AP7: Canon 6D compares well with Nikon D3200, both has 11-point AF system and both are entry level camera.
Nikon D3200 is lighter, and may have better low light and DR performance (even though it has APS-C sensor). D3200 also has built in flash and flash sync 1t 1/200 sec (vs no flash and 1/180 sec for Canon).
Canon 6D has no other advantage than DOF as a travel camera.
The cross-points of an AF system are for tracking, they are not for focusing on subjects away from the center of the frame. You want something on the right, left, top, bottom of the frame to be in focus instead of the center - move the AF point over there and press the shutter!
wetsleet: It seems a heavy price to pay for what, a smidge of shallower DOF, on the occasions when it is even wanted. For that you pay extra for the camera, you pay in spades for the lenses, and it's too darn heavy to want to carry all day.
So at this budget I just don't get it. You're trying to save a few hundred on a body which will cost you thousands extra in lenses.
Maybe if they would just bring out a really fast portrait lens for APS-C to satisfy that all important shallow DOF for when it actually counts. Actually a standard 50mm f1.8 probably fits the bill, almost.
It makes me wonder, how did the term "full frame" ever gain acceptance, with its self-appointed insinuation that there is something innately correct or complete about the format coupled with the implication that smaller formats are a sub-standard compromise.
The D800 begins to suffer from diffraction at around f/8 yes.. Check Nikon's information..They posted a great users guide on how to maximize the resolution capabilities of the D800, where in the same guide they reference the noticeable diffraction threshold of its high mp sensor.
Jahled: Nice camera Canon, let down only by it's AF system, a factor that I hated about the 5D2, and it's SD card slot. Other than that, it looks lovely. I might have considered getting one as a back up to my 1DX's, but these factors have killed it dead in the water, for me personally.
Technically you do not even need autofocus (believe it or not) but as it is an autofocus capable camera it really only needs to do one thing - autofocus on the subject behind the AF point, even if there is only one point available.
It is obvious that Canon has targeted this camera towards the enthusiast, a tier that is interested in learning about photography and doing so on a traditional format. They are not marketing this to the sector who is looking for the latest camera to do everything for them.
BTW, this is NOT the same AF system as the 9-point single cross-type 5DmkII. Even if it was though, the general AF issues with the 5DmkII had to do with accurate focus in lower light, NOT because it only had 9 AF points... I personally cannot attribute a single missed shot to the AF system in my 5DmkII, and that is over years of shooting.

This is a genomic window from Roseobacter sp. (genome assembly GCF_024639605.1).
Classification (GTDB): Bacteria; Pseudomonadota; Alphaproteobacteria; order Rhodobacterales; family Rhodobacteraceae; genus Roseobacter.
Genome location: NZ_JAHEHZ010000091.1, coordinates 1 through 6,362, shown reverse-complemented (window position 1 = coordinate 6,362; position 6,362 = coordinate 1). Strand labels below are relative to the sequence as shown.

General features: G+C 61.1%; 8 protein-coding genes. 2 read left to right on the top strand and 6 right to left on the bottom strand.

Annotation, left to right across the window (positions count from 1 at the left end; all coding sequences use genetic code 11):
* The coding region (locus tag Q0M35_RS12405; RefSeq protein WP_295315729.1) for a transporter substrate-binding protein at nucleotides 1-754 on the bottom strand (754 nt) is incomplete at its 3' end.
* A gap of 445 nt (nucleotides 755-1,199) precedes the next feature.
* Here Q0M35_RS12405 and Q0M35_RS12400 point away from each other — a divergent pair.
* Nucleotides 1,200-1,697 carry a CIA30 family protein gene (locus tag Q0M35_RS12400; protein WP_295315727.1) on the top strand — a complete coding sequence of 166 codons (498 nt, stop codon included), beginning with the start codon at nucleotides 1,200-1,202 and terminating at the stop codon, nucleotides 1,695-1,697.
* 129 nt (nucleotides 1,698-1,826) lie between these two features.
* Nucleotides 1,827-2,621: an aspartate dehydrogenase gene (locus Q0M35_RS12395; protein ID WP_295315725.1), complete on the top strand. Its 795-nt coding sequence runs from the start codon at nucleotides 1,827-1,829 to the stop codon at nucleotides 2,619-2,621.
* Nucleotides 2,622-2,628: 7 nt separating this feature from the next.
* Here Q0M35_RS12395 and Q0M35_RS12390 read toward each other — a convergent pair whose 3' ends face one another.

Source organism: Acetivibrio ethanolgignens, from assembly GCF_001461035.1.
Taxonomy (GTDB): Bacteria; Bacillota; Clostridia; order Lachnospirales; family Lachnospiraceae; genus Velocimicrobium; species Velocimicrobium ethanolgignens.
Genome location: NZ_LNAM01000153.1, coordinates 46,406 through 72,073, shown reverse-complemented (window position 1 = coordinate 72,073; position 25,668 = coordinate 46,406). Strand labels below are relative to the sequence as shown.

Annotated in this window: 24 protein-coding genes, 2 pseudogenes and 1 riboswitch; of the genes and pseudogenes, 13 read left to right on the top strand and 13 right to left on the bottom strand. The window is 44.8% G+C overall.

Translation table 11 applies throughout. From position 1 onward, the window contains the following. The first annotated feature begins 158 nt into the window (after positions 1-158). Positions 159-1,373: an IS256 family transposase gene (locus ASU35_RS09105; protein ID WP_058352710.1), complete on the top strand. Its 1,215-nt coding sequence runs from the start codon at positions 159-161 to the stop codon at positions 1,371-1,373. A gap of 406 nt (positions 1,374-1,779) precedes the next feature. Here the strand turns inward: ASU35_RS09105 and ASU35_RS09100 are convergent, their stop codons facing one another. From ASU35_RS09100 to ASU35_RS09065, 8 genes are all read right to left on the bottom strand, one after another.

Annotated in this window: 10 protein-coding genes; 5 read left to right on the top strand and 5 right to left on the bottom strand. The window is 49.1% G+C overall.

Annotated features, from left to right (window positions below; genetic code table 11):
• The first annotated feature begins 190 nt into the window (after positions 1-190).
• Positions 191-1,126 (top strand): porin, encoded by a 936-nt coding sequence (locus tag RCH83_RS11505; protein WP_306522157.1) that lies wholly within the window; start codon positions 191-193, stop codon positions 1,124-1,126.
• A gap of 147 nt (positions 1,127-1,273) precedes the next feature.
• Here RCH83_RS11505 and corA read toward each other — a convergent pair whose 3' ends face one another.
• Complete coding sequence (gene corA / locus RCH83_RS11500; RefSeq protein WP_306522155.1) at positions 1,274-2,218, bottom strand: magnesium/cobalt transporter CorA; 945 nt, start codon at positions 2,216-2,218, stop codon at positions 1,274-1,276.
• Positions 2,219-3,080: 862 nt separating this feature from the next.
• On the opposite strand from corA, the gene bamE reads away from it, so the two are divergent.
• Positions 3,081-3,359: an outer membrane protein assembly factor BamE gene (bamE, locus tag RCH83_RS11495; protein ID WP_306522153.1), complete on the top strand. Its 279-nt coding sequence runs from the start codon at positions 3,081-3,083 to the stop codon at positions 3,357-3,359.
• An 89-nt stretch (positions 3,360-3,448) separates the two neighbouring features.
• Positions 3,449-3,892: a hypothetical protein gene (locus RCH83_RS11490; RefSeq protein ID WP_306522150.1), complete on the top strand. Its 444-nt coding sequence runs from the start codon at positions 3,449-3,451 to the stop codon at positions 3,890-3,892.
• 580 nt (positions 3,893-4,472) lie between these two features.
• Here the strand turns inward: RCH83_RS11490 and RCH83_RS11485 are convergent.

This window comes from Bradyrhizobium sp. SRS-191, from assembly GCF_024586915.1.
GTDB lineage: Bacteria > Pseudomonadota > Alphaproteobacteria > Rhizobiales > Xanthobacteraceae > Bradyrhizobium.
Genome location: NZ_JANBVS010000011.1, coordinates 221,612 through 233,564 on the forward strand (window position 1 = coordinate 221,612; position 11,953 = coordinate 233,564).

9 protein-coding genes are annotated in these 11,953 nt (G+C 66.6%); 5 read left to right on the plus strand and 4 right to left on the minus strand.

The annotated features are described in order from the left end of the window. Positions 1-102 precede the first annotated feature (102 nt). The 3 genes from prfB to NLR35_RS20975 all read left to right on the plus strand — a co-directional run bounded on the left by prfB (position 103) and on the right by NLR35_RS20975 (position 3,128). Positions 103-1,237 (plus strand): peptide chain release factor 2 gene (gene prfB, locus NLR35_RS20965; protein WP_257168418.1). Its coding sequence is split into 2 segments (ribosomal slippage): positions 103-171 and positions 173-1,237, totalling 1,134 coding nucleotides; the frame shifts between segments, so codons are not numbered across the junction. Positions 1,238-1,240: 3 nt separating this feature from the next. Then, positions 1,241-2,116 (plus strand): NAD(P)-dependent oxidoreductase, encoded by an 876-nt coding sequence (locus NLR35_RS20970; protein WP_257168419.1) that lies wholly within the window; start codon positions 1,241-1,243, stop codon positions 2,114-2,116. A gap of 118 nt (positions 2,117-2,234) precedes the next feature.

Peter CS: Way too little, too late! Would have bought the 5dMarkIII at up to $3200. Now instead the D800! Fortunately, have both Nikon and Canon glass. Too bad that Canon has missed the boat for the second time this year...
...all I read is you want more mp.
sandy b: Look to the right at the Top cameras chart.
What is your point??By your assertion (clicks equal superiority) then the 5DmkIII was a total success because months after the D800 and 5DmkIII were announced the D800 dropped off that chart completely - while the mkIII was still listed up to the recent announcements (DPR only lists the top ten).
VivaLasVegas: As a long time Nikon user, this is a traumatic day for me. The newly released D600 can ONLY focus -1EV in low light, that is a full TWO stop behind 6D, WTF. To add salt into injury, they've also regurgitated the flawed D7000 AF into the new D600.
As for (Vegas).. Dude, if you are the type of 'photographer' that looks to jump ship every time a new body comes along perhaps you need to explore another hobby - photography is obviously not what you should be spending your time or money in.
I can guarantee you that either the 6D or D600 is exponentially more capable than your ability to use them...
Always makes me chuckle every time someone rebuts with 'I haven't seen the problem, obviously doesn't exist'.... Just like with the D800..It doesn't mater whether 'you' experienced any issues, if the manufacturer acknowledges an 'issue' then it was an issue.The D7000 had issues with hot pixels and AF, the D800 had issues with AF points.. You can live in denial all you want, you can also go the manufacturers website and see what they did to address the issues..
marike6: I can't imagine why Canon would release a FF DSLR and cut corners on the viewfinder. Doesn't the 7D have a 100% viewfinder? I know the D600 has one, as does the D7000. Heck even the Pentax K-30 has a 100% Pentaprism viewfinder.